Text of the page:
Dementia is a syndrome that results in gradual and progressive decline of previously acquired mental abilities that results in a loss of social and occupational functioning and ultimately to loss of independence. It is imperative to distinguish this from normal aging- normal aging never results in loss of independence. For the diagnosis of dementia there should be impairment in at least 2 of the following– memory/learning new information, executive function (ability to perform usual tasks such as handle finances that one was able to do before), perception (recognize people, hallucinations) and motor abilities (ability to write, draw, walk, coordination), language, social cognition. Alzheimer disease is the most common type (60-80%) followed by vascular dementia (in those who have suffered strokes). Other types such as Lewy body, Parkinson’s dementia, frontotemporal dementia are less common. Aging is the major risk factor. For vascular dementia risk factors are diabetes, HTN, heart disease, smoking and obesity (same as for heart disease). Other risk factors include history of head injury, APOE e4 allele, mid-late life depression, alcohol abuse, HIV infection. On the other hand, higher education and occupational advancement can lead to reduced risk or delayed onset of dementia. Dementia also results in reduced life expectancy–an average of 4 yrs for vascular and 8 yrs for Alzheimer’s and Lewy body dementia.

Therefore, if you are aware of someone who is missing appointments and arriving at the wrong time/date all the time, is not able to follow instructions, is losing weight, is failing to thrive, has new or worsening depression and or anxiety, is exhibiting changes in behavior, poor judgment, loss of initiative, he or she could have dementia and it is important get an evaluation. Though at present there is no specific pharmacologic treatment that can halt or reverse neurodegeneration there are a few drugs that have been shown to slow down the symptoms of dementia. What is most important is understanding what a loved one with dementia is going through and providing them support and a loving and safe environment.

Here is an excellent website that provides guidance for caregivers.

simi blog imageDr. Simi K. Rao, is a board certified internist and hospitalist currently practising in the Denver area. She has special interest in preventive medicine. She is also a published author of four novels. Her newest book of poems and short stories ‘Under the Shade of The Banyan Tree’ will be published in December ’18. You can learn more about her work at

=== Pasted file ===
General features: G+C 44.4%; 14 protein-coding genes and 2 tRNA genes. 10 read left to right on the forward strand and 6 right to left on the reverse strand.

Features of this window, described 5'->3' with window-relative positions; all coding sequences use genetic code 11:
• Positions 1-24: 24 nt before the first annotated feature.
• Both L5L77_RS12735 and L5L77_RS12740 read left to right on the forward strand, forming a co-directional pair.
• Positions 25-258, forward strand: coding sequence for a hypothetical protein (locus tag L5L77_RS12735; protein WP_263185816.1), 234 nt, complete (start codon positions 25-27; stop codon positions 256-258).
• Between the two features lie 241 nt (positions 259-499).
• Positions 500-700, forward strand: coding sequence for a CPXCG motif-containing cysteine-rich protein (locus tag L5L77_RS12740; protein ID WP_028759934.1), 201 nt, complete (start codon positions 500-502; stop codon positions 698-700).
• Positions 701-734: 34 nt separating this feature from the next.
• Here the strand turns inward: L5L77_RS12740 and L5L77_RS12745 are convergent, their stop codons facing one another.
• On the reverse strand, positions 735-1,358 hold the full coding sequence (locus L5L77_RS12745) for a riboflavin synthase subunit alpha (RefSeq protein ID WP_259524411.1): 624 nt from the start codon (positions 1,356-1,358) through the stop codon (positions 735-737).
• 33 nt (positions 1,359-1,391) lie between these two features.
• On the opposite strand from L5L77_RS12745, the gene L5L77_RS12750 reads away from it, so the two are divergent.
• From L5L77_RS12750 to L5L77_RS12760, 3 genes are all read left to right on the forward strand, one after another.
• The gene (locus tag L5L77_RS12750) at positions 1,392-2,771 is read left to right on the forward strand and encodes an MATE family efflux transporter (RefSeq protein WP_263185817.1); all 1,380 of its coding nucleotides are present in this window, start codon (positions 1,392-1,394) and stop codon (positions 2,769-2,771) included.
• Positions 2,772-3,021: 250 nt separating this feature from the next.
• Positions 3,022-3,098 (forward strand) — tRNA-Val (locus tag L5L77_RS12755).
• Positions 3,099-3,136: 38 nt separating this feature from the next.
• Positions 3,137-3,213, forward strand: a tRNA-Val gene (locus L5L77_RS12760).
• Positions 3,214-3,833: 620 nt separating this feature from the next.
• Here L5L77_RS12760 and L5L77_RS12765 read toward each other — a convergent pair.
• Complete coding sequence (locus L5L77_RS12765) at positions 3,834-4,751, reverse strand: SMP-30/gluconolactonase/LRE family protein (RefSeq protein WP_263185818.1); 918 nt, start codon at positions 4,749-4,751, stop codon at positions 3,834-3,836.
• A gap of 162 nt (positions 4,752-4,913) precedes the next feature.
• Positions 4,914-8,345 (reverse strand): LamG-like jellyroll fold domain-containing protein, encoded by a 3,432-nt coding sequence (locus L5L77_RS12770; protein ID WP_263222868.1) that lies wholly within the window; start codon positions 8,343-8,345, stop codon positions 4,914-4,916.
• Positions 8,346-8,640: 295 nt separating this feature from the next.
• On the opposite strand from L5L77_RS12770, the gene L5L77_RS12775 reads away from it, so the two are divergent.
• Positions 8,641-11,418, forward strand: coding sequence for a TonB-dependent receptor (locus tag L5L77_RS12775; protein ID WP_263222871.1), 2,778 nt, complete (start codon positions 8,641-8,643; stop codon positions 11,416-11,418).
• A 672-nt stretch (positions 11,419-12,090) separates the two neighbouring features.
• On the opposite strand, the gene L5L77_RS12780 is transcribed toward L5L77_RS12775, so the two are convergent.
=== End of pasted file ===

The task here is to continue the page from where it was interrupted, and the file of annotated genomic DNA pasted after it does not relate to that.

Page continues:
Treat the Child and the Parent

My first job as a physician assistant was with a pediatric practice in Maine. I began working in June, so I was well-acclimated by the time winter arrived. I’d gotten to know many of the young patients as well as their caring mothers and fathers by the time snow started flying.

Many of the mothers were experiencing motherhood for the first time, and they were as uncertain about all the pitfalls of raising a child as the child was about being manhandled by a stranger, albeit gently and kindly. My job as a PA had me treating the parent as much as the child, as it turned out. I always allowed time to answer questions asked by the parents in an effort to avoid having them go away confused and uncertain about their child’s situation and their treatment plan.

Since part of my responsibility was to be on call after regular office hours, my cell phone number was made available to all our patients. I could answer the phone in the comfort of my home and often solve the problem right then and there. If I determined that the child needed to be seen, I’d arrange to meet the mother or parent and child in the hospital emergency room, which was a twenty minute drive for me.